“I’ve been thinking a lot about fear, as such,” she says. “What is fear? Someone who is afraid is going to be made to do the most evil things. If someone is not afraid to say no, if your soul is free, there is nothing they can do to you.”

The old woman looks at me across her kitchen table with piercing eyes. “In the end, those who are afraid always end up worse than the courageous.”

Here is the great lady today (well, two years ago, in her house, after I interviewed her):

The Hungarian Revolution of 1956 was not just a geopolitical event. It was a human tragedy. Maria Wittner is the face of that tragedy, but also the face of the inevitable triumph over the Big Lie that was and remains Communism.

Here, in Budapest today, is an image today of the political leader who is the West’s most effective and tireless fighter against soft totalitarianism:

Prime Minister Viktor Orban

There will be more to follow, in France, Italy, Spain, and elsewhere. The people of the West are waking up. We may not prevail in the short term, but we are going to fight. As we fight politically, let us not neglect to build, and build up, the communities and the virtues and, above all, the faith, to endure what may be a long defeat. This war is going to go on for a long time, and it is not primarily political. At the Tyniec Abbey near Krakow a couple of years ago, Father Wlodzimierz Zatorski, a well-known and respected Benedictine monk, confirmed for me the things I had been hearing from serious and faithful young Catholics in Warsaw and Krakow: that the Catholic faith was in collapse among the younger generations, and with it, the hopes of successful political Catholicism. (And if political Catholicism can’t prevail today in Poland, there is no country on earth where it can!) As I have written here before, Father Zatorski said the only way forward, in his view, was the Benedict Option: small, tight, resilient Catholic communities capable of resisting persecution, and ultimately re-evangelizing the country. Father Zatorski told me that he intended to launch a Benedict Option foundation, and build a community like this. The dear old priest did launch the foundation, but last year, died of Covid. The further we get into the West’s civilizational crisis, the more I am certain that our future, if we are to have one, lies in the experiences of the peoples of Central Europe. We need Viktor Orbans, and we need Father Wlodzimierz Zatorskis. The Orbans can protect the ability of the Zatorskis to do the work of spiritual and cultural rebuilding, and the Zatorskis, like his fellow Benedictines of the early medieval period, can lay the spiritual and cultural foundation for the rebirth of a political and social order based on the Good.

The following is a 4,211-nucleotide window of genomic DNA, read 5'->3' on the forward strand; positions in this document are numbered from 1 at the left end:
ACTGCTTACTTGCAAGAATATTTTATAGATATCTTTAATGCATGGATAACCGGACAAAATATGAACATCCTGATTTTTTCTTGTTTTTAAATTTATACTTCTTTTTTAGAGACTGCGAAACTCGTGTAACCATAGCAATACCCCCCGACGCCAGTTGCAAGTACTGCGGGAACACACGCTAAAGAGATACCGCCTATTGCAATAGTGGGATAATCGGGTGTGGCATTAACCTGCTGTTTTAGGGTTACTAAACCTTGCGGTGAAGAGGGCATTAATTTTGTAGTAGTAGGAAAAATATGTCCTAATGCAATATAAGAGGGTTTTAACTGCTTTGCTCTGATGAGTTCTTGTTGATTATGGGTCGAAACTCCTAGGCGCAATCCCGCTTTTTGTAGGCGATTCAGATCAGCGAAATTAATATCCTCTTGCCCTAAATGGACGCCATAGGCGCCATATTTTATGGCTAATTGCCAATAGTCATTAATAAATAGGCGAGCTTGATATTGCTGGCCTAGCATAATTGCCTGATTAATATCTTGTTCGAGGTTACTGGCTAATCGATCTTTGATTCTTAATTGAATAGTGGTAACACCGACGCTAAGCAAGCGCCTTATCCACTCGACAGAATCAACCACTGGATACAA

But let’s not forget the words of Viktor Orban, which I read in an interview that I can’t find now, but which I’ve never forgotten. He was talking about the limits of politics. He said that as a politician, he can give people things — meaning he can control, to some extent, the material order — but he cannot give people meaning. This is what religion does. In my view, people looking to politics as a source of ultimate meaning are either going to be disappointed, or turn into tyrants.